Last semester we hosted a speaker, Gustav Niebuhr, who argued that we should strive for something greater than religious tolerance. Tolerance is far better than intolerance, of course, but it implies little more than the begrudging acceptance of someone else’s existence. In the words of Niebuhr’s title, we must go “beyond tolerance” to genuine understanding and mutual support in a pluralistic society.
In reaction to the lecture, some audience members questioned Niebuhr’s starting point. Assuming religious tolerance as a recognized virtue, he was trying to extend it in the direction of greater mutuality. For some in the audience, however, it seemed that even the language of tolerance was asking too much. Based on the perceived threat of another religion or the perceived superiority of their own, they were not convinced they should even be trying to coexist. One audience member worried that a growing non-Christian population would threaten American democracy. Another argued that one could love people of other faiths while being intolerant of their ideas and rejecting their influence in the public sphere.
Fundamentalist fear is almost always linked to misinformation and propaganda. In this case, some of that misinformation came from an alarmist article, forwarded to me after the event, warning about the encroachment of sharia law in American courts. This unfounded fear has also shown up in Republican presidential debates, so it is worth addressing.
The article’s author cites two court cases, distorting both. For a more complete assessment of the first, Hosain v. Malik, see http://www.afshinpishevarlaw.com/lawyer-attorney-1124095.html. The second, a New Jersey ruling that received extensive press, was seen as wrongly decided, and then overturned, ultimately demonstrates the success of our legal system and the supremacy of U.S. constitutional law, not the encroachment of sharia. Further, by arguing for a ban on the influence of all foreign laws, this author and others misunderstand the nature of international law and American jurisprudence. For more on this topic, see: http://www.washingtonpost.com/blogs/plum-line/post/gop-hopefuls-trafficked-in-crackpot-sharia-panic-with-one-exception-romney/2011/03/04/AGHFXZUH_blog.html ; http://www.huffingtonpost.com/2011/05/20/anti-sharia-law-a-solutio_n_864389.html ; http://www.huffingtonpost.com/qasim-rashid/shariah-law-the-five-things-every-non-muslim_b_1068569.html?ref=islam. I particularly like this assessment by Abraham Foxman, national director of the Anti-Defamation League: http://sharialaws.blogspot.com/2011/08/op-ed-by-foxman-shout-down-sharia-myth.html, and this one from the ACLU: http://www.aclu.org/blog/religion-belief/debunking-mythical-sharia-threat-our-judicial-system.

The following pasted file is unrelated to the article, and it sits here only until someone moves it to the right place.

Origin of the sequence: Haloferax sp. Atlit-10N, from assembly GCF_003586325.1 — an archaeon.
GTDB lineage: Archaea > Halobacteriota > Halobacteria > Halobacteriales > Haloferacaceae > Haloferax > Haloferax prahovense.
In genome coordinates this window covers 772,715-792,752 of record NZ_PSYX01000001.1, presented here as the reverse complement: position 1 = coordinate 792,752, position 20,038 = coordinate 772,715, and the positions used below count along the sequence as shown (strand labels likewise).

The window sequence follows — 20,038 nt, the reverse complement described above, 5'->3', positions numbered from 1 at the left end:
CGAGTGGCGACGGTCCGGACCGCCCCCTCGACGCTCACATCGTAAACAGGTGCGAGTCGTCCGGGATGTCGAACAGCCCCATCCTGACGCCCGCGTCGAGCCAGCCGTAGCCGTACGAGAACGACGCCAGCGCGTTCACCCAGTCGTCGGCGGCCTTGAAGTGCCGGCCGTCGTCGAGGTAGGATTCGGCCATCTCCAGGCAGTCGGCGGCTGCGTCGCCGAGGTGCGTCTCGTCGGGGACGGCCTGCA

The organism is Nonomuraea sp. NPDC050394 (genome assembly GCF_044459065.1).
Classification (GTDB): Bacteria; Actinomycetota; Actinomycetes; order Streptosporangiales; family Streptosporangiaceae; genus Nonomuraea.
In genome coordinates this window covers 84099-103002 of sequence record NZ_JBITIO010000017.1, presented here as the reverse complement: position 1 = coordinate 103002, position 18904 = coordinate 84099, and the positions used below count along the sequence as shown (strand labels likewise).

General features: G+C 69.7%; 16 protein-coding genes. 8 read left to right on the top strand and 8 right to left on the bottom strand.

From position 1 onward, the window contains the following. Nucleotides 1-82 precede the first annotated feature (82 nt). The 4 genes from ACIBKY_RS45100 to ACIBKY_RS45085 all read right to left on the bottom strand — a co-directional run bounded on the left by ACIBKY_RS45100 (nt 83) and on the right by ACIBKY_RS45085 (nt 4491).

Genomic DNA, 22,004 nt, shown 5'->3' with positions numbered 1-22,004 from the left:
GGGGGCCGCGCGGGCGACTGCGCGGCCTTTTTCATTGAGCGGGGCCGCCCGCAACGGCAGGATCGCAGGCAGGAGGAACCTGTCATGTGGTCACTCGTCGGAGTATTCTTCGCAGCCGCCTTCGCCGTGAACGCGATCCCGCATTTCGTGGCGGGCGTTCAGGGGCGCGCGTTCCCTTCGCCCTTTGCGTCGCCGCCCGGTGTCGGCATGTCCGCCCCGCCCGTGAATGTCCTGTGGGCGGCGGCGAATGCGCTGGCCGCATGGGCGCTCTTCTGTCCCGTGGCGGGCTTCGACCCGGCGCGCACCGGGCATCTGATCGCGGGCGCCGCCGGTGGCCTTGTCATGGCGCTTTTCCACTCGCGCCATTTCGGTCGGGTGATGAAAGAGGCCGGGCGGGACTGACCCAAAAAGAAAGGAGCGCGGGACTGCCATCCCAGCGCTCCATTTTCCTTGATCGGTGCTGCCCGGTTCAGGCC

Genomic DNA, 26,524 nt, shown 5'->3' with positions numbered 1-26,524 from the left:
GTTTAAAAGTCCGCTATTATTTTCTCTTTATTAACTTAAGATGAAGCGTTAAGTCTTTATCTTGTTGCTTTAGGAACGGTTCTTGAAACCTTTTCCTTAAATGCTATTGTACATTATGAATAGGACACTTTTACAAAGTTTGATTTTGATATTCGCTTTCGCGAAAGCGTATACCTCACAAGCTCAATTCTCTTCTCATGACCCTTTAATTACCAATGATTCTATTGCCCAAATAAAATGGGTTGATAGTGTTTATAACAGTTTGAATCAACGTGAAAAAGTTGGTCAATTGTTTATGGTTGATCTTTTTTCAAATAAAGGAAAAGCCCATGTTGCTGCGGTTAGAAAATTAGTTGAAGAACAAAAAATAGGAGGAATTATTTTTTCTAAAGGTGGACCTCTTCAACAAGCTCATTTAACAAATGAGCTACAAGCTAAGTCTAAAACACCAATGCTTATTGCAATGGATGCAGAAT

Remarkably, some people who argue against reference to sharia law are the same ones who argued for the explicit influence of the Ten Commandments in American courtrooms. They do not see the inconsistency, because they do not understand the roles of religious institutions and government in a pluralistic society. They have not learned the repeated lessons of history, that marriages between religion and government leave no widows. We do not want to repeat the Constantinian mistake of accepting or encouraging government favors toward one faith, coupled with the suppression of others. When the Roman empire fell, together with its established Christian religion, Augustine wrote City of God to defend the continuing viability of the church. When the liberal churches aligned with national political powers in WWI, with leading theologians defending their respective country’s decisions, the churches in Europe barely survived the devastation. We who hope to preserve the integrity of our faith should argue for the kind of structural pluralism Stephen Monsma describes in Positive Neutrality. It recognizes the legitimate, but limited authority of multiple spheres of authority (government, family, church, business, etc.). It encourages the government to be positive toward people of faith, but neutral, not favoring any. We should favor such a pluralistic system because it better honors the dignity of all people, but also because it is better for our own survival.
People of faith need to understand: a political system that favors your group over another will one day favor another group over you. You really don’t want that.
Beyond all that, we need to do what Niebuhr advocated in his lecture. We need to know people of other faiths personally. We need to know them well enough to ask questions about what they believe, about what they do. We need to listen to them—really listen—and we need to be open to the possibility that we have misunderstood some things. We need to filter our concerns through the grid of real people. We need to not be afraid.